Petstore Puppies Linked to Campylobacter Outbreak in 7 States

As if we need more reasons to not buy dogs from pet stores, the CDC warns that a national pet chain store is responsible for an outbreak of a puppy infection that leads to Campylobacter infections in humans.


Puppies from Petland pet store in seven states have been linked to 39 cases of Campylobacter infection in humans, according to the Centers for Disease Control and Prevention (CDC). The infection brings with it fever, stomach cramping, bloody diarrhea, nausea and vomiting. It is spread through the feces of dogs, but does not spread human to human.


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Nine of the people infected have been hospitalized since the outbreak, as it can lead to severe dehydration and other issues. Of the infected humans, 12 were employees of Petland stores, and 27 either recently bought or visited with A Petland puppy. Petland is cooperating with the CDC to get to the source and resolution of the infection.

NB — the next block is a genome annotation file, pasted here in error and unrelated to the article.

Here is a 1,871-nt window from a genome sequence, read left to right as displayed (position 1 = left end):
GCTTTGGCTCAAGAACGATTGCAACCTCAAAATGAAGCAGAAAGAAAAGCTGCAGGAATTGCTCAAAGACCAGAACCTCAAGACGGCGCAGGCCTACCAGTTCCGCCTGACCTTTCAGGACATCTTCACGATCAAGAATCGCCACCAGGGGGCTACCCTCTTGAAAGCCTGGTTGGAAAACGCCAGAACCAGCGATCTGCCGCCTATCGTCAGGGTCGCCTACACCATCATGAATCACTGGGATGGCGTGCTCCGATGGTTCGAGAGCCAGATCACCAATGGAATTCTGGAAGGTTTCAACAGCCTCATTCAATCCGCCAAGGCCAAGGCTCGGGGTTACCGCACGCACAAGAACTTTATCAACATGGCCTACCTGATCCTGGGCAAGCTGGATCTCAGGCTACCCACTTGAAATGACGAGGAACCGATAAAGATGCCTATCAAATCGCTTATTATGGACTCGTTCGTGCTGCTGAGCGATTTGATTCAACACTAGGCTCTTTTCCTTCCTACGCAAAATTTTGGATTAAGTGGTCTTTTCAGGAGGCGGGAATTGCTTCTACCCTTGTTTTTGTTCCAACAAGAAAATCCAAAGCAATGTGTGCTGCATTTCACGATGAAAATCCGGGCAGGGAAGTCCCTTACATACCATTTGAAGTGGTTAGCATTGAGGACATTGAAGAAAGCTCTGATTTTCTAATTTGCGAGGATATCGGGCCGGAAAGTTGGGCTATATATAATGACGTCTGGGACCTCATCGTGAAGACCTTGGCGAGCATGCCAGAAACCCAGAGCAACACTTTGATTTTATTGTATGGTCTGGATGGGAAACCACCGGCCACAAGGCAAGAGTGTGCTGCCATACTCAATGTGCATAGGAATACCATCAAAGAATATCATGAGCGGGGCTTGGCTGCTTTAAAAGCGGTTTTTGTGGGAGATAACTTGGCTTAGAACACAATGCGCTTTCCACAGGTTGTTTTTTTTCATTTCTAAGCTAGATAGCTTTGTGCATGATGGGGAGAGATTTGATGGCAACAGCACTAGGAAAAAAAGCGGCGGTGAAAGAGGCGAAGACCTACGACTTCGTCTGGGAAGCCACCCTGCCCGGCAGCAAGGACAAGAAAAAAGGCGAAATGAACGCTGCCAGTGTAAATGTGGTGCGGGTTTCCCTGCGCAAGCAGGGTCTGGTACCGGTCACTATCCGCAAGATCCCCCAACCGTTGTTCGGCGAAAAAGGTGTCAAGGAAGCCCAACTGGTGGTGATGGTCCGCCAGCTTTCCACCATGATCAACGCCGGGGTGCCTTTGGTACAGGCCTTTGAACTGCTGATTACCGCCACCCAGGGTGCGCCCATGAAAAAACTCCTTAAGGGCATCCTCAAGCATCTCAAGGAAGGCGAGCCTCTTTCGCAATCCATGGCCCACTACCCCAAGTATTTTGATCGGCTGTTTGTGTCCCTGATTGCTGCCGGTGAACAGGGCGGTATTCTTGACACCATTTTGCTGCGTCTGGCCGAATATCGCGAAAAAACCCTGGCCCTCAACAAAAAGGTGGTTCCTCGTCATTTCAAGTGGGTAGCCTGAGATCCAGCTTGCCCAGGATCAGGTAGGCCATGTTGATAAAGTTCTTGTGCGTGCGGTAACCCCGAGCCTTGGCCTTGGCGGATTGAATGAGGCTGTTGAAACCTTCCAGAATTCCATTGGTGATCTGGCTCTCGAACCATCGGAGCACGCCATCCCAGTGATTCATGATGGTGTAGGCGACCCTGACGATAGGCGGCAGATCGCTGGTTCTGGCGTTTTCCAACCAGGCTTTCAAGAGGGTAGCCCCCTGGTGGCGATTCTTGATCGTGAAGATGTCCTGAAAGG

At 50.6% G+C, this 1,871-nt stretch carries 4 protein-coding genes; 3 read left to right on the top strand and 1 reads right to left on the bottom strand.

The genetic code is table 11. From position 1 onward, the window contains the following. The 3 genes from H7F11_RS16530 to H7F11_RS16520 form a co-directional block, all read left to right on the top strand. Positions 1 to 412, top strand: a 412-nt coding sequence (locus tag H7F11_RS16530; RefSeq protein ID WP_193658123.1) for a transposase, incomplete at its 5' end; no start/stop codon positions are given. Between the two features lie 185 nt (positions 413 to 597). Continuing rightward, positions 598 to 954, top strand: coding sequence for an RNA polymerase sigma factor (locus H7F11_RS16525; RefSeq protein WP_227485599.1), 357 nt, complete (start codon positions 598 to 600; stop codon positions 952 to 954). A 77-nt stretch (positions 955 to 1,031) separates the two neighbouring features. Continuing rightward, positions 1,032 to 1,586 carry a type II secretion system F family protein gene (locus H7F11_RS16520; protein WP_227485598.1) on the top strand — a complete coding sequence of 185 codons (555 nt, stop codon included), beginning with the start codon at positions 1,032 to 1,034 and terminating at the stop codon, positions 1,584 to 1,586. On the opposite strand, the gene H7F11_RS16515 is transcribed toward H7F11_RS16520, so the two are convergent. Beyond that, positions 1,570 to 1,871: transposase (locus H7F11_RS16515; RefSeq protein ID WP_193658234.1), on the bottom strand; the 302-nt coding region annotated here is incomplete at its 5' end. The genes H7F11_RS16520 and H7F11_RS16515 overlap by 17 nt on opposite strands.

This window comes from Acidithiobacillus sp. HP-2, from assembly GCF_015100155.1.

The seven states that have been linked to this infection are: Kansas, Florida, Missouri, Ohio, Pennsylvania, Wisconsin and Tennessee. The specific Petland stores believed to have been involved with the infection have not been released yet, but the CDC recommends anyone who has visited with puppies at any Petland store be careful.


They recommend puppy/pet owners wash their hands often, and if puppies bought look sick or sluggish, they should contact vets immediately. More, they advise not letting puppies lick faces–which is pretty much a given for a puppy.


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Petland says that the CDC has not found any of Petland’s handling protocol or procedures to be at cause thus far, and Associate Professor of microbiology at the University of Pennsylvania’s School of Veterinary Medicine Shelley Rankin says that a big risk factor is that they are simply puppies with weak immune systems. It’s often difficult to pinpoint a cause, but it also stands to reason the small quarters and often suspicious origins of pets bought from pet stores may be at play.

Lori Ennis
Lori Ennis

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